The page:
Tādṛśenāpi bodhena saṁsāro hi nivartate, yaksā nurūpo hi balir ityāhur laukikā janāḥ (17). We do not require an absolutely real cause to remove an ignorance which is not ultimately real. If our ignorance is also an eternal substance, then nobody could remove that ignorance by any effort, because eternity cannot be destroyed. Since it is not eternal, it is subject to badha, or destruction. Therefore, it is not to be considered as real because that which is subject to destruction, that which has an end, cannot be regarded as real. Since it is not ultimately real, we do not have to bring in a real treatment for it, and the comparatively unreal treatments such as study of scriptures, Guru seva, etc., are sufficient.
Yaksā nurūpo hi balir ityāhur laukikā janāḥ. If we worship a demon, we have to offer that particular sacrament which is to the liking of the demon. If we worship a goat, we have to give only green leaves to it. If we worship a cow, we may give it only grass. If we worship an elephant, we will give it tender trees. And if we worship a human being, we give a good meal.
Now, what is the meaning of ‘worship’? It is the offering of that which is necessary under a given condition in respect of the nature of that thing which we are adoring. The offering is to be in accordance with the nature of that which is going to receive our offering. Here, the offering is made to the ignorance that obscures our knowledge of the Supreme Being—and it is like a demon sitting in front of us. Inasmuch as it is not a god, its power is much less.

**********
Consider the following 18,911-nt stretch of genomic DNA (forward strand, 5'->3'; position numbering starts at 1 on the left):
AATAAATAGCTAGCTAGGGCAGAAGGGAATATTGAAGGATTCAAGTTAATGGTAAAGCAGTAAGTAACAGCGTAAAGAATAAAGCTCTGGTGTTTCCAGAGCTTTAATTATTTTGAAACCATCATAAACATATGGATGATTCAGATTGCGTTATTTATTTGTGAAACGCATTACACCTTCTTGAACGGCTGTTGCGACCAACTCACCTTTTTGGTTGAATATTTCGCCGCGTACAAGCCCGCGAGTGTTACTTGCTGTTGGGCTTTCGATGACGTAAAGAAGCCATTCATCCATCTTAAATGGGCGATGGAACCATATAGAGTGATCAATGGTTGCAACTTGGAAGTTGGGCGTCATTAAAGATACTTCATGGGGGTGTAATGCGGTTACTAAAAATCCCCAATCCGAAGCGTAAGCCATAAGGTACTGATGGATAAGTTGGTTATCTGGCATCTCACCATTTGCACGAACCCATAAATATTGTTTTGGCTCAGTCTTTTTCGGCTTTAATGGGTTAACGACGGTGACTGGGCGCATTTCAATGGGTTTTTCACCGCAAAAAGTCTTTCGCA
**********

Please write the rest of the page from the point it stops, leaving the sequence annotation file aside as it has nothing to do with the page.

Therefore, relatively valid treatments of knowledge through the scripture and Guru’s instruction may be valid. We cannot make a sudden statement as to what kind of world it is in which we are living. Nobody can say whether it is real; nobody can say whether it is unreal. If it is true that we are really bound, there is no hope of salvation or freedom. If our bondage is real, how can it be removed, because already we have accepted that it is real. Real things cannot be destroyed, and unreal things need not be destroyed. What are we destroying then? Here is an enigma before us.
Tasmā dābhāsa puruṣaḥ sakūṭastho vivicya tam, kūṭastho’smīti vijñātum arhatī tyabhyadhāt śrutiḥ (18). It is the abhasa purusha, the chidabhasa, the reflection of the Kutastha Chaitanya in the intellect, which pretends to be independent by itself, notwithstanding the fact that it cannot exist for a moment without the reflection being there from the Kutastha. That jiva, which is an upstart that has suddenly erupted between the five sheaths on the one hand and the Kutastha on the other hand, is that which is aspiring for liberation, and is that which has the feeling that it is bound.